Pioneering vendors of software-as-a-service (SaaS) have spent the better
part of a decade defending their model against purveyors of traditional
They have made their point, perhaps to their own chagrin.
As the market for SaaS has opened up to enterprise-class customers and
beyond customer relationship management (CRM) to a fuller array of
solutions, traditional software vendors, such as SAP (Quote, Chart), IBM
(Quote, Chart), Oracle (Quote, Chart) and Microsoft (Quote, Chart), are beginning to see the wisdom of offering software on demand.
Given their resources, some say, those companies are poised not only to
participate, but even dominate the SaaS space.
Joshua Greenbaum, principal analyst at Enterprise Applications Consulting,
told internetnews.com that even a market-leading pure-play SaaS
vendor like Salesforce.com (Quote, Chart) cannot match the level of
systems integration that an SAP or Oracle can provide their customers.
He noted that Siebel founder Tom Siebel had admitted that his company could
not match SAP and Oracle in terms of integrating CRM with other back-end
“They hit a wall,” said Greenbaum. “Both [SAP and Oracle] have this broader
depth of functionality and broader view of an integrated enterprise, so
without a doubt, Salesforce is very vulnerable,” he said.
The market opportunity is there, and traditional vendors are already
beginning to take part.
The many flavors of SaaS
More enticing yet for traditional software vendors, SaaS is now gaining
acceptance in the enterprise beyond CRM and other partner-related solutions.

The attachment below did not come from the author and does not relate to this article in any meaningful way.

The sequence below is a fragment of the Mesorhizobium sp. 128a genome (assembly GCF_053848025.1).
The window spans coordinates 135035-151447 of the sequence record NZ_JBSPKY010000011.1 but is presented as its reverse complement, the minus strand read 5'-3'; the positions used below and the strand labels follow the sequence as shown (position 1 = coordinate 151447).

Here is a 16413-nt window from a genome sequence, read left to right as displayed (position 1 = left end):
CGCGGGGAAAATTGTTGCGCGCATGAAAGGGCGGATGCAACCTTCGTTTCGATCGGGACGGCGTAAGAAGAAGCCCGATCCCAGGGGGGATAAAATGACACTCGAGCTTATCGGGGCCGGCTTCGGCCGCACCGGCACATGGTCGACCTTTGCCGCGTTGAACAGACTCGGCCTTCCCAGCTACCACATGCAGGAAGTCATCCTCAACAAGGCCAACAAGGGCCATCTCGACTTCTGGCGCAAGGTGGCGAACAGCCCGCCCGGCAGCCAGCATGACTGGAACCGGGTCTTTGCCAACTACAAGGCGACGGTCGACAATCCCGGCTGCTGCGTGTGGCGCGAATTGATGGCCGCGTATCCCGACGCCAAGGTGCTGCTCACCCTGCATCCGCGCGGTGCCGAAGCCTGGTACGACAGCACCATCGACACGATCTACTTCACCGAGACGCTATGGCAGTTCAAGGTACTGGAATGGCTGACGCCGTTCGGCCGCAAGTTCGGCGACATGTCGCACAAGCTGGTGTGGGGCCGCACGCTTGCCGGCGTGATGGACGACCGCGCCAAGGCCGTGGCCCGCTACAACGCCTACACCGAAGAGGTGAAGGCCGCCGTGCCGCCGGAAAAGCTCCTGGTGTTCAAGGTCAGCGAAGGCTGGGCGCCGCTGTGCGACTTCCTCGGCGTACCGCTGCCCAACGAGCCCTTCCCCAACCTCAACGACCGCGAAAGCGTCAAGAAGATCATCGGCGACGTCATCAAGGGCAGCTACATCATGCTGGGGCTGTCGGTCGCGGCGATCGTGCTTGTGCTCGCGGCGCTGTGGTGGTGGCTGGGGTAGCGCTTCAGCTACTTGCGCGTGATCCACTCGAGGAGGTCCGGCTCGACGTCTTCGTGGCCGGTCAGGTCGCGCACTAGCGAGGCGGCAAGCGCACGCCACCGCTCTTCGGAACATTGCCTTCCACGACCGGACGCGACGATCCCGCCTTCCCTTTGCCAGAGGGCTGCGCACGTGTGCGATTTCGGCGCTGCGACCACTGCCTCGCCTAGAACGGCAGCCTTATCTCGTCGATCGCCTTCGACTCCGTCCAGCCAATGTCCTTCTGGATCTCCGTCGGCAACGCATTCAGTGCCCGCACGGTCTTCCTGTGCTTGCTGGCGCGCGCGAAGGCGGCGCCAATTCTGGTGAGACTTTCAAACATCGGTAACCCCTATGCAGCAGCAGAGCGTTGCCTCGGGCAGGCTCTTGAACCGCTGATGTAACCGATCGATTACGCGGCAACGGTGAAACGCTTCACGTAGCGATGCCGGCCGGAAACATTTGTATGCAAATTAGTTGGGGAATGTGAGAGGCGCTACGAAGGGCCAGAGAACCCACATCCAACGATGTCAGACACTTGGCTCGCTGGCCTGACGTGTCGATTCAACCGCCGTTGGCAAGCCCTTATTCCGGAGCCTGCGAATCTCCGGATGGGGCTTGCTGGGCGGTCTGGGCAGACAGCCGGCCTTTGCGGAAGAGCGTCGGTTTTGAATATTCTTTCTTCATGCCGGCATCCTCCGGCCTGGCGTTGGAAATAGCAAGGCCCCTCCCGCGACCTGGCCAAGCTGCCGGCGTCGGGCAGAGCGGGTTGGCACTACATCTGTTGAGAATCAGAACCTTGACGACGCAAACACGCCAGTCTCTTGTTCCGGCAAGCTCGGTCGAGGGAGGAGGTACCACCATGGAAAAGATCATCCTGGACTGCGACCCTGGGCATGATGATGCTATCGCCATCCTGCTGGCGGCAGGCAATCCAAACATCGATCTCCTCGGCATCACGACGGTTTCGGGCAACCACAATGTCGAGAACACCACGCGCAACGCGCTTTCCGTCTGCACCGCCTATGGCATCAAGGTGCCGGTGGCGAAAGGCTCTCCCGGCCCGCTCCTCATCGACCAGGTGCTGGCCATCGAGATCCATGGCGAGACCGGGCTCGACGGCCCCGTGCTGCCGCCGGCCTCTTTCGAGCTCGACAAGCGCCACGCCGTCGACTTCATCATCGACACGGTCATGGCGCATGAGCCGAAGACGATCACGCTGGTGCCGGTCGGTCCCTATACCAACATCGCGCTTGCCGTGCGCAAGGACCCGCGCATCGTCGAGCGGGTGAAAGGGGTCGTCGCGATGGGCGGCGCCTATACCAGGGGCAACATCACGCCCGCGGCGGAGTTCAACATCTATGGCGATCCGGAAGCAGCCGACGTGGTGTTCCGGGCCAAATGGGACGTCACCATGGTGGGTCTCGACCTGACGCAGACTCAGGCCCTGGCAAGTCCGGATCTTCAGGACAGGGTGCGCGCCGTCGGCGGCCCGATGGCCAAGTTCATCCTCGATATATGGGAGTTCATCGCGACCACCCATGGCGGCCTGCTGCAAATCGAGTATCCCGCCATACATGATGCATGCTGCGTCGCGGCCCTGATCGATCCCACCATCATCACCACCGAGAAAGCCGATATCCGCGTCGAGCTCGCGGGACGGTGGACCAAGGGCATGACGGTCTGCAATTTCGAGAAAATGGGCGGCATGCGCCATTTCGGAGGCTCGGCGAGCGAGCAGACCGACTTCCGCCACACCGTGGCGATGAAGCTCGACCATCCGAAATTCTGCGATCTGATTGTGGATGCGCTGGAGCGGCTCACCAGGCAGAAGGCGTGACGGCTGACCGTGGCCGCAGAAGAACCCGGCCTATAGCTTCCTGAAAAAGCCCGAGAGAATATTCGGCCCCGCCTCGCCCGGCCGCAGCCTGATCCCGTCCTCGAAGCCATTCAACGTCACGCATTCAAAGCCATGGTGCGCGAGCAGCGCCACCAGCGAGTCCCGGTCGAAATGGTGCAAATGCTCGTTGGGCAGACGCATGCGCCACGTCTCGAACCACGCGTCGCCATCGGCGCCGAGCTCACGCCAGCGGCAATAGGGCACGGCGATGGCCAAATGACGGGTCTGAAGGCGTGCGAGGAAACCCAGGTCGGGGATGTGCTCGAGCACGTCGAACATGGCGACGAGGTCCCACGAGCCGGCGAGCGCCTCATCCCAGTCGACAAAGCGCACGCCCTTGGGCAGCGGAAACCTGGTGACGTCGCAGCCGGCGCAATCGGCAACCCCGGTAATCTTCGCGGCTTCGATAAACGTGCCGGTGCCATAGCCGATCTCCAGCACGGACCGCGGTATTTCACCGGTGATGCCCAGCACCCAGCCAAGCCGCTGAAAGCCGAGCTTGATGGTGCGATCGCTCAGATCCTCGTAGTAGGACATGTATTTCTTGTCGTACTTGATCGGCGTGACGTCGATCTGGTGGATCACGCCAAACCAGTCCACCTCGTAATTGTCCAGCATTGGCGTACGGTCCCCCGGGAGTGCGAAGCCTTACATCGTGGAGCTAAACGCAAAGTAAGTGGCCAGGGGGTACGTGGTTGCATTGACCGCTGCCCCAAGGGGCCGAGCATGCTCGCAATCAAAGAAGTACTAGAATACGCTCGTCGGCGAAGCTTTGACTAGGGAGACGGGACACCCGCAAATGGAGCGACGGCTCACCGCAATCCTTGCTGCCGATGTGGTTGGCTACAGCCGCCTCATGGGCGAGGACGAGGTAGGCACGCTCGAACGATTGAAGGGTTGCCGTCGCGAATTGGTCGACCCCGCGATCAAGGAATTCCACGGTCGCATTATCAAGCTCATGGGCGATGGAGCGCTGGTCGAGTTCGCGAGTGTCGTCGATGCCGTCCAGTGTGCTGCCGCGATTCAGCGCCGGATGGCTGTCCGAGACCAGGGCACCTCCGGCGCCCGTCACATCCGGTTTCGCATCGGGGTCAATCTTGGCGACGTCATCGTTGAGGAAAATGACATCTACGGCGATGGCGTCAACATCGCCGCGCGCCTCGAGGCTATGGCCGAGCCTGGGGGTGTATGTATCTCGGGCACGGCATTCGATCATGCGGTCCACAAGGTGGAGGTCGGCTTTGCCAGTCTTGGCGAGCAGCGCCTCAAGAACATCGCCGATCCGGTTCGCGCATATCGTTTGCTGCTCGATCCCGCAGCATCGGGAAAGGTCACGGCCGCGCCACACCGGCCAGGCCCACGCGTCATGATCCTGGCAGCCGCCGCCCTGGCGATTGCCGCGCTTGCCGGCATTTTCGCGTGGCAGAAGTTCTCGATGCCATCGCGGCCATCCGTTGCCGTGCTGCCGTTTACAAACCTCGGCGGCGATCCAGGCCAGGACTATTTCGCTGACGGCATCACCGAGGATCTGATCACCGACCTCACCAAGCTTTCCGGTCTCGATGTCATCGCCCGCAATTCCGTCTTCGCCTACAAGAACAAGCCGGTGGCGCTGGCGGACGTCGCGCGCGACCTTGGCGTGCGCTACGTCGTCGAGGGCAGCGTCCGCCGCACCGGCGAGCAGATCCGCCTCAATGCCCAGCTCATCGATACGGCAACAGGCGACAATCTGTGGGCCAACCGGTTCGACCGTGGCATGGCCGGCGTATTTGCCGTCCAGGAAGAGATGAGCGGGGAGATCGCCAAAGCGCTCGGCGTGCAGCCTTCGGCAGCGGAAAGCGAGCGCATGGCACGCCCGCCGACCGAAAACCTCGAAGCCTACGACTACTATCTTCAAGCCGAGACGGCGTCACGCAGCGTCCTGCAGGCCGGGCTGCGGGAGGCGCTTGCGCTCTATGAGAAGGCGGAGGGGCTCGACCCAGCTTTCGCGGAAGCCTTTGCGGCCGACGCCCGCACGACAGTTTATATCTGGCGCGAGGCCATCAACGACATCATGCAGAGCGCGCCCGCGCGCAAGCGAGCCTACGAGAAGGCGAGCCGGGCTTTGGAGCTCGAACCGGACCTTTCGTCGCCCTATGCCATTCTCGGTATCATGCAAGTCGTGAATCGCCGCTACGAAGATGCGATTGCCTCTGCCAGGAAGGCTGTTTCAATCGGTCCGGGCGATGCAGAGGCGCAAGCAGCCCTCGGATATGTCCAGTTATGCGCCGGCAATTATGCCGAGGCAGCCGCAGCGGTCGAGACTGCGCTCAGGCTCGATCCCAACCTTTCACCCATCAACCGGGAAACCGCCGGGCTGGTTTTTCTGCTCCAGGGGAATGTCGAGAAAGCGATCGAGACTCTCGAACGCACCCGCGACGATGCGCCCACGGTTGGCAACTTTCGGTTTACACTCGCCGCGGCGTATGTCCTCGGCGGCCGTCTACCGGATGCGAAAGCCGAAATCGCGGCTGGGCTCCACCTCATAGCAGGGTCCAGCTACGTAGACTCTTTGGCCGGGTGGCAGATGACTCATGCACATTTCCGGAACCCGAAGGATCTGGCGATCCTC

Pure-play SaaS vendors like nSite, with a business process management
solution, Kana with on-demand knowledge management, and Agile (Quote, Chart) with product lifecycle management tools on demand, are
beginning to encroach on the traditional bastions of on-premise enterprise
Even such sacrosanct functions as security are being addressed by companies
like Qualys and IBM.
This is happening because customers see an opportunity to reduce both cost
Philippe Courtot, chairman and CEO of Qualys, has seen the evolution first
hand. His company boasts 22 of the Fortune 100 as customers.
“IT departments are under huge pressure to do more with less resources,” he
“Early adopters [of Qualys security solutions] like Apple (Quote, Chart) and Thomson Financial (Quote, Chart) were all under very
significant budgetary constraints,” he said.
Denis Pombriant, managing principal at Beagle Research, noted that SaaS
vendors have not only reduced the cost of these solutions, but also the risk
of purchasing and maintaining them.
On-demand software is “a paradigm that reduces cost and risk for any company
that depends on software to do its business,” he said.
This article was first published on InternetNews.com. To read the full article, click here.